Security is an important thing. Not only for financial apps, but for all. You should always keep it in mind. I'd like to introduce you 5 steps that are easy to do, but make your iOS app more secure.
Speaking in terms of storing confidential values, Keychain is the only right answer. User Defaults are fine, when you're dealing with preferences, but you should never store credentials or personal data in them. Keychain may seem to be more difficult, but using a wrapper make it much easier. I personally recommend Locksmith.
Keep in mind that Keychain is secured using a hardware module (on modern devices, A7 and newer chips) and is backed up to iCloud (that's really cool side effect).
If you want to encrypt your database it's also possible. A bit difficult for Core Data, but really simple for Realm.
You can also write your files using four different levels of protection. Default level is fine, but you can easily make your files more secure. You can read more about it here.
HTTP is strongly not recommended. Since iOS 9.0 App Transport Security (ATS) is enabled by default, so you have to use HTTPS instead of not encrypted HTTP. Unfortunately ATS can be easily disabled. That's fine if the app is during development and your server doesn't offer SSL yet, but an App Store build should never call HTTP requests and ATS should be enabled.
According to NowSecure 80% of 201 of the most downloaded free iOS apps did opt out of ATS in December 2016. I sincerely hope that it's much better today.
HTTPS is effective, but doesn't protect you from an attack called Man in the Middle. SSL Pinning does. It's really easy technique, especially if you're using Alamofire for networking. The only disadvantage is the app must be updated whenever the server’s SSL key is changed.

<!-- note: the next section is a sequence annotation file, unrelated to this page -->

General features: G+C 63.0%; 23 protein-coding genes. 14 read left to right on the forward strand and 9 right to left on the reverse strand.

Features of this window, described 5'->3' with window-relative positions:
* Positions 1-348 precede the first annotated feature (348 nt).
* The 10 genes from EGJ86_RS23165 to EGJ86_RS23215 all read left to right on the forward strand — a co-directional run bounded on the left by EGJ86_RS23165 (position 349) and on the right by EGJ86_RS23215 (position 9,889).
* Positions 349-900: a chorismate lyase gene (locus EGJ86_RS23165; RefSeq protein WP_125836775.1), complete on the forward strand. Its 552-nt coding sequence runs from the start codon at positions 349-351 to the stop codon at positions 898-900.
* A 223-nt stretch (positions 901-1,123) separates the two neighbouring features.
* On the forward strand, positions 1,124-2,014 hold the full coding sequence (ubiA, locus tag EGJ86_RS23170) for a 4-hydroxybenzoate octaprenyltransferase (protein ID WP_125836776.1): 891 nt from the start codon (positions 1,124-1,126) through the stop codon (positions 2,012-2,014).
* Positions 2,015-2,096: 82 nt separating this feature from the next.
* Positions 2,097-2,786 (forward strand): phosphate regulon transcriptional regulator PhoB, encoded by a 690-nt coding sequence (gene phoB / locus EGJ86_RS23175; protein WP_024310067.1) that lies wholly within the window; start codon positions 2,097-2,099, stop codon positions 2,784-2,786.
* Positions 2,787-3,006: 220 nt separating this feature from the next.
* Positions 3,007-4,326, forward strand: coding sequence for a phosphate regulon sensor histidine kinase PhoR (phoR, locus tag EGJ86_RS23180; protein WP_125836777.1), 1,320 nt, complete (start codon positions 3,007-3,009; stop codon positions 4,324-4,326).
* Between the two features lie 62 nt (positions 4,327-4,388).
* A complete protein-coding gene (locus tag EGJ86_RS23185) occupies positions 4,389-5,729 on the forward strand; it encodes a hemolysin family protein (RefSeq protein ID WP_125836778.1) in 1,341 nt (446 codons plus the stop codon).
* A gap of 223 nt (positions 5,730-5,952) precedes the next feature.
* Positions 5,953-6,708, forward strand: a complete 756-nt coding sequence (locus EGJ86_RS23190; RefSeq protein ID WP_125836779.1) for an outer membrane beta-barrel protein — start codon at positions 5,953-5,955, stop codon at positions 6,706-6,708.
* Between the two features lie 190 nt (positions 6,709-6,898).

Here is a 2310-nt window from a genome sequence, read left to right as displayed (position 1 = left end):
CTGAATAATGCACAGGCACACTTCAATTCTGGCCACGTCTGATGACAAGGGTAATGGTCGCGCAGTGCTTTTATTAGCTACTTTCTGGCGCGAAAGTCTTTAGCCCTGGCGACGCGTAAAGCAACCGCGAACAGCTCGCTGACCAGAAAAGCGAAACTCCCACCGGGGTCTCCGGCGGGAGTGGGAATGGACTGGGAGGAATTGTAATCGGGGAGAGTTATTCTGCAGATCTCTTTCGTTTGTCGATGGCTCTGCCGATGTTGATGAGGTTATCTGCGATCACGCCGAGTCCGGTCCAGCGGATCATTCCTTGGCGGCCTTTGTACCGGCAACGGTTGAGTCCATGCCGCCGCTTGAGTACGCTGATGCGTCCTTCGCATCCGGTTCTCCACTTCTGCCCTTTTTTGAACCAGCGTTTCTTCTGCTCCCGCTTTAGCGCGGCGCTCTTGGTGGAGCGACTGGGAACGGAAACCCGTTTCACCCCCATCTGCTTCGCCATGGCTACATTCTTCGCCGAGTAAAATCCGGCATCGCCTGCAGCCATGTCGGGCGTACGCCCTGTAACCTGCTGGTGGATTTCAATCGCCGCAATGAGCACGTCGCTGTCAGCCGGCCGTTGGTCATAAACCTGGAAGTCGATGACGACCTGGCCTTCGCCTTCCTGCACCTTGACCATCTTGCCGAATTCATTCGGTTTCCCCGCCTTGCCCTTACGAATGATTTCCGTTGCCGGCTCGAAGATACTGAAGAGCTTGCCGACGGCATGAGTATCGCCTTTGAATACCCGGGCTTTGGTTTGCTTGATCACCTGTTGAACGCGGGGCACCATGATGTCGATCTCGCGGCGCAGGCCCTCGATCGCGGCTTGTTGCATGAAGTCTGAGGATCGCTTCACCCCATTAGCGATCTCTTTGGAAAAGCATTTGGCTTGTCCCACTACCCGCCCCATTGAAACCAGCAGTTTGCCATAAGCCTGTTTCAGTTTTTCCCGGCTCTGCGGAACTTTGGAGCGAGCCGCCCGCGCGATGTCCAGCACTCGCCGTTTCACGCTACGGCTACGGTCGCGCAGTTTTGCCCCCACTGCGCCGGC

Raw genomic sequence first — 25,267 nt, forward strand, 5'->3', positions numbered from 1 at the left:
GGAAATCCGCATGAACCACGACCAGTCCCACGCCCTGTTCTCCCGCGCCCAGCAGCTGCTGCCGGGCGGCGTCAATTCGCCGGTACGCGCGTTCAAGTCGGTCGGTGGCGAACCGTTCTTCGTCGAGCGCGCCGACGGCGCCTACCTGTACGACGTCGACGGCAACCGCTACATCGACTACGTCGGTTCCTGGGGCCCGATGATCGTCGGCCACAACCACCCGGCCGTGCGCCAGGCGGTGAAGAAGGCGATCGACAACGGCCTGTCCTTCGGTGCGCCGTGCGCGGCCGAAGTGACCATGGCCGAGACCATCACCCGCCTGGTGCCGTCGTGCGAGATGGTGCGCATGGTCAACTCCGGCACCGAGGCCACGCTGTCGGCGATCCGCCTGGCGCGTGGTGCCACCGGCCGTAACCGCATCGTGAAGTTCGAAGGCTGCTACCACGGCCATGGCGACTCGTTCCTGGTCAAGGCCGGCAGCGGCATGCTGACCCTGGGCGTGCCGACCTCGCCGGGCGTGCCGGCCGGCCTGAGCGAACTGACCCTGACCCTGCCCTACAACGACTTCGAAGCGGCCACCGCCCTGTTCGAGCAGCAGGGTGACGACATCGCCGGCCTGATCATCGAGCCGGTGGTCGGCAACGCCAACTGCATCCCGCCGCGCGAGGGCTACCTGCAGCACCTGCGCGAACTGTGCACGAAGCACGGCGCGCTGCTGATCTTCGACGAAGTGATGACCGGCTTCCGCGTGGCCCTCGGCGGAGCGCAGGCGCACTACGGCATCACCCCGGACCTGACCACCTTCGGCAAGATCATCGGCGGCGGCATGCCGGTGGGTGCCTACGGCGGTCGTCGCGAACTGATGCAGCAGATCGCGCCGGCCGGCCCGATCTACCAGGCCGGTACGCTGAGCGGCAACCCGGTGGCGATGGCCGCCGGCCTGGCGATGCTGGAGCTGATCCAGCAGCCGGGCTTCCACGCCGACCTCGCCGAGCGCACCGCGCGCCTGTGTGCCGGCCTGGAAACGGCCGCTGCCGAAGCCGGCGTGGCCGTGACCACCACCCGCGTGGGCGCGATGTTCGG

They shouldn't be stored in the repository. Instead you can use cocoapods-keys that also obfuscates them. An obfuscation is probably not a big deal for a professional app cracker, but at least your raw secret values are not a part of Git history.
A search for client_secret on GitHub revealed that there are over 40,000 commits that potentially expose an API key and secret. Don't push one of these.
Now you know that it's extremely important for public repositories, but the same applies to private ones.
It's difficult, but you should do your best to ensure that 3rd party frameworks aren't vulnerable. The easiest, but not 100% effective way is to keep them updated to the latest stable version. You should, in particular, make sure that ad libraries you use (if any) are safe. Don't ever disable ATS for them, even if they ask politely.
Of course that's not all. You should still learn about new vulnerabilities to be up to date. This repository can be helpful as it contains a list of the most common vulnerabilities in iOS apps.
Before the summary, I'd like to share with you two more tips.
I strongly believe that your production app should not print (or log in Obj-C nomenclature) important statements. They're designed for debugging, but hacker/cracker can easily see them.
Also you shouldn't forget about Xcode's static analysis report. You can get it by pressing ⇧⌘B. This tool helps to reveal logic flaws, memory leaks, unused variables and other bugs.
Even following these steps doesn't mean your app is 100% invulnerable. There is an eternal war between developers and crackers. I hope this blog post could be a useful weapon.